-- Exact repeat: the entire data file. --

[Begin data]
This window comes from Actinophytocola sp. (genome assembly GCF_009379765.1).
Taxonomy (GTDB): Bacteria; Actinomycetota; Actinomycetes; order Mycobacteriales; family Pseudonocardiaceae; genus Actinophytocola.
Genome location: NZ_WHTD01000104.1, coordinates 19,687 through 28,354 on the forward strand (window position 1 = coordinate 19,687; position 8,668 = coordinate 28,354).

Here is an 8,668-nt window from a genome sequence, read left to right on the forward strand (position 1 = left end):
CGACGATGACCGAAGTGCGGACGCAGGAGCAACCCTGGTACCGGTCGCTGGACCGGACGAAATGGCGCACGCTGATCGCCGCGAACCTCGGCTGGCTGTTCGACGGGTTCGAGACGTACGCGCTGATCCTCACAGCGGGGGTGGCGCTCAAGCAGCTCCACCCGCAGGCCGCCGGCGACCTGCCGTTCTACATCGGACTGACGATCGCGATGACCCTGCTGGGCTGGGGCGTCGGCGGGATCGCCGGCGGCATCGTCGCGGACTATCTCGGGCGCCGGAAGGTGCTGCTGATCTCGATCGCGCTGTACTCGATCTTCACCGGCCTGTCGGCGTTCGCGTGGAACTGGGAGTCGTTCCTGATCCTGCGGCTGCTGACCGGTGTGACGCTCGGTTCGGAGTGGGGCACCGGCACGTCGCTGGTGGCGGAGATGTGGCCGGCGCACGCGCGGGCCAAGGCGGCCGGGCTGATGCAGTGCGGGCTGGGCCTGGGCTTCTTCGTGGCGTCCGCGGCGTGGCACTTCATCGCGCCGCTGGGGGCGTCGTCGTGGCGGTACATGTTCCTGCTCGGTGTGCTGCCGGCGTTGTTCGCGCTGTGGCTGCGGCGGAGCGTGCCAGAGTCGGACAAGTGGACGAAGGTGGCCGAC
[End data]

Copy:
This window comes from Actinophytocola sp. (genome assembly GCF_009379765.1).
Taxonomy (GTDB): Bacteria; Actinomycetota; Actinomycetes; order Mycobacteriales; family Pseudonocardiaceae; genus Actinophytocola.
Genome location: NZ_WHTD01000104.1, coordinates 19,687 through 28,354 on the forward strand (window position 1 = coordinate 19,687; position 8,668 = coordinate 28,354).

Here is an 8,668-nt window from a genome sequence, read left to right on the forward strand (position 1 = left end):
CGACGATGACCGAAGTGCGGACGCAGGAGCAACCCTGGTACCGGTCGCTGGACCGGACGAAATGGCGCACGCTGATCGCCGCGAACCTCGGCTGGCTGTTCGACGGGTTCGAGACGTACGCGCTGATCCTCACAGCGGGGGTGGCGCTCAAGCAGCTCCACCCGCAGGCCGCCGGCGACCTGCCGTTCTACATCGGACTGACGATCGCGATGACCCTGCTGGGCTGGGGCGTCGGCGGGATCGCCGGCGGCATCGTCGCGGACTATCTCGGGCGCCGGAAGGTGCTGCTGATCTCGATCGCGCTGTACTCGATCTTCACCGGCCTGTCGGCGTTCGCGTGGAACTGGGAGTCGTTCCTGATCCTGCGGCTGCTGACCGGTGTGACGCTCGGTTCGGAGTGGGGCACCGGCACGTCGCTGGTGGCGGAGATGTGGCCGGCGCACGCGCGGGCCAAGGCGGCCGGGCTGATGCAGTGCGGGCTGGGCCTGGGCTTCTTCGTGGCGTCCGCGGCGTGGCACTTCATCGCGCCGCTGGGGGCGTCGTCGTGGCGGTACATGTTCCTGCTCGGTGTGCTGCCGGCGTTGTTCGCGCTGTGGCTGCGGCGGAGCGTGCCAGAGTCGGACAAGTGGACGAAGGTGGCCGAC